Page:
EDP Sciences
Free access
Volume 436, Number 2, June III 2005
Page(s) L39 - L42
Section Letters
DOI http://dx.doi.org/10.1051/0004-6361:200500121

A&A 436, L39-L42 (2005)
DOI: 10.1051/0004-6361:200500121


The cool atmospheres of the binary brown dwarf $\varepsilon$ Indi B

M. F. Sterzik1, E. Pantin1, 2, M. Hartung1, N. Huelamo1, H. U. Käufl3, A. Kaufer1, C. Melo1, D. Nürnberger1, R. Siebenmorgen3 and A. Smette1

1  European Southern Observatory, Casilla 19001, Santiago 19, Chile
    e-mail: msterzik@eso.org
2  DSM/DAPNIA/Service d'Astrophysique, CEA/Saclay, 91191 Gif-sur-Yvette, France
3  European Southern Observatory, 85748 Garching b. München, Germany

(Received 15 March 2005 / Accepted 30 April 2005)

We have imaged $\varepsilon$ Indi B, the closest brown dwarf binary known, with VISIR at the VLT in three narrow-band mid-infrared bandpasses located around 8.6 $\mu$m, 10.5 $\mu$m and 11.3 $\mu$m. We are able to spatially resolve both components, and determine accurate mid-infrared photometry for both components independently. In particular, our VISIR observations probe the NH3 feature in the atmospheres of the cooler and warmer brown dwarfs. For the first time, we can disentangle the contributions of the two components, and find that $\varepsilon$ IndiBb is in good agreement with recent "cloud-free" atmosphere models having an effective temperature of Teff =800 K. With an assumed age of 1 Gyr for the $\varepsilon$ Indi system, component Ba agrees more with $T_\mathrm{eff} \approx 1100$ K rather than with Teff=1200 K, as suggested by SPITZER spectroscopic observations of the combined $\varepsilon$ Indi B system (Roellig et al. 2004). Even higher effective temperatures appear inconsistent with our absolute photometry, as they would imply an unphysical small size of the brown dwarf $\varepsilon$ IndiBa.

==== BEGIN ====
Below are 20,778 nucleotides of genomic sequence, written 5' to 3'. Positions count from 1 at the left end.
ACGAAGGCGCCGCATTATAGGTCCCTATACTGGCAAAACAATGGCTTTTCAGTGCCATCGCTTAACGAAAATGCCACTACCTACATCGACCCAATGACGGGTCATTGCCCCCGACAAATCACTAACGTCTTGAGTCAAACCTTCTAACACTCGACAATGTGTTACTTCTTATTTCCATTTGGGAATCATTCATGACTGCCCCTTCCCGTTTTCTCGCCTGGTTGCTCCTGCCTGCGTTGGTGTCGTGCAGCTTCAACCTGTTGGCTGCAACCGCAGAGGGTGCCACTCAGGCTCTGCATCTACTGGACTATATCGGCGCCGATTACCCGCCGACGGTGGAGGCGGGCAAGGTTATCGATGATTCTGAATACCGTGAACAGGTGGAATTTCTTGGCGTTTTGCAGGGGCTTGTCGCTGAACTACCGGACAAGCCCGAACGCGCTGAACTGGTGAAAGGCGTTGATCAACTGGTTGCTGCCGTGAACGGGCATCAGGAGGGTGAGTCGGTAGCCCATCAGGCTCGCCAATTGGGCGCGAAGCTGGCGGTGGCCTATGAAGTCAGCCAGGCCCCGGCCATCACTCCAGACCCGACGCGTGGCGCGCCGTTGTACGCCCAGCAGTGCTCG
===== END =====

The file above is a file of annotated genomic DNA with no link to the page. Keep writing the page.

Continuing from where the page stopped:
Key words: stars: low-mass, brown dwarfs -- stars: binaries: general

SIMBAD Objects

© ESO 2005